Understanding the Relevance of Text Passages

Principal Investigator:
W. Bruce Croft, PI

Center for Intelligent Information Retrieval (CIIR)
College of Information and Computer Sciences
140 Governors Drive
University of Massachusetts
Amherst, MA 01003-9264

Project Goals

Some information retrieval (IR) queries can be best answered with a web page, others can be answered with a single fact or named entity. Many other queries could best be answered with a text passage and we propose to develop new techniques for this task that will be a significant improvement on the current state-of-the-art. Developing effective passage retrieval would have a major effect on search tools by greatly extending the range of queries that could be answered directly using text passages retrieved from the web. This is particularly important for mobile search applications with limited output bandwidth based on using either a small screen or speech output. In this case, the ability to use passages to reduce the amount of output while maintaining high relevance will be critical.

We are studying research issues that have either been ignored, or only partially addressed, in prior research, such as showing whether passages be better answers than documents for some queries, predicting which queries have good answers at the passage level, ranking passages to retrieve the best answers, and evaluating the effectiveness of passages as answers. To address these issues, we are developing new retrieval models that can define and rank “answers” for different text granularities such as sentences and passages, models of query properties that are associated with good passage-level answers, and models that differentiate between topicality and information content. Understanding the relevance of text passages will also involve obtaining new types of relevance assessments at passage granularity, and developing new evaluation metrics that combine relevance with the size of the result output.

Significant Results (2016 Report):

The main result in recent research is that we are starting to make significant progress in the development of neural network models for the non-factoid question answering task. We expect to produce a new paper on this work in the next period.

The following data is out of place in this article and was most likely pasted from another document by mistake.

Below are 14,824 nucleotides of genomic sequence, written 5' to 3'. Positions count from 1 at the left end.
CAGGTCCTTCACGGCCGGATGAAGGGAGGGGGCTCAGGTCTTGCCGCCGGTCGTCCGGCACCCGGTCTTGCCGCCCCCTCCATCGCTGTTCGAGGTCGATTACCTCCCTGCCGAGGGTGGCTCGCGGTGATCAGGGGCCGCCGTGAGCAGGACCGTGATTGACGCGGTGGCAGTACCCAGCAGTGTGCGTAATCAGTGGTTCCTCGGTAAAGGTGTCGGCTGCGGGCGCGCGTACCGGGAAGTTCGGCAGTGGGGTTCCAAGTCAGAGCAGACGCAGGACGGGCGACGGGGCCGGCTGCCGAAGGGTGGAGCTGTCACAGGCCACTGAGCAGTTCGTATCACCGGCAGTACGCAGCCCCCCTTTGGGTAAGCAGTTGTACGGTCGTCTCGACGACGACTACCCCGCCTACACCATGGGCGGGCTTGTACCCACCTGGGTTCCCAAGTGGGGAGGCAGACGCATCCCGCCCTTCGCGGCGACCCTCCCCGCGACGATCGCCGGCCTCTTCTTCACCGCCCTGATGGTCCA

In addition, a new dataset was made freely available to researchers in the realm of question answering tasks. The Web Answer Passages Dataset (WebAP) is based on the 2004 TREC Terabyte Track Gov2 collection and contains 8,027 answer passages to 82 TREC queries. Answer passages are annotated with four quality measures.

Students Involved in the Project:

Liu Yang


Park, J., and Croft, W.B. “Using Key Concepts in a Translation Model for Retrieval”, in the Proceedings of the 38th Annual ACM SIGIR Conference (SIGIR 2015), Santiago, Chile, 2015, pp. 927-930.

Chen, R-C., Spina, D., Croft, W.B., and Sanderson, M., "Harnessing Semantics for Answer Sentence Retrieval," Proceedings of the Eighth Workshop on Exploiting Semantic Annotations in Information Retrieval (ESAIR '15), pp. 21-27, 2015.

Yang, L., Guo, Q., Song, Y., Meng, S., Shokouhi, M., McDonald, K. and Croft, W. B. , "Modeling User Interests for Zero-query Ranking," in the Proceedings of the 38th European Conference on Information Retrieval (ECIR 2016), Padova, Italy, March 20-23, 2016, pp. 171-184.

Yang, L., Ai, Q., Spina, D., Chen, R., Pang, L., Croft, W. B. , Guo, J. and Scholer, F., "Beyond Factoid QA: Effective Methods for Non-factoid Answer Sentence Retrieval," in The Proceedings of 38th European Conference on Information Retrieval (ECIR 2016), Padova, Italy, March 20-23, 2016, pp. 115-128.

Ai, Q., Yang, L., Guo, J. and Croft, W. B. , "Improving Language Estimation with the Paragraph Vector Model for Ad-hoc Retrieval," to appear in the Proceedings of the 39th International ACM SIGIR Conference on Research and Development in Information Retrieval (SIGIR 16), Pisa, Italy.

This work is supported in part by the Center for Intelligent Information Retrieval (CIIR) and in part by the National Science Foundation (NSF IIS-1419693).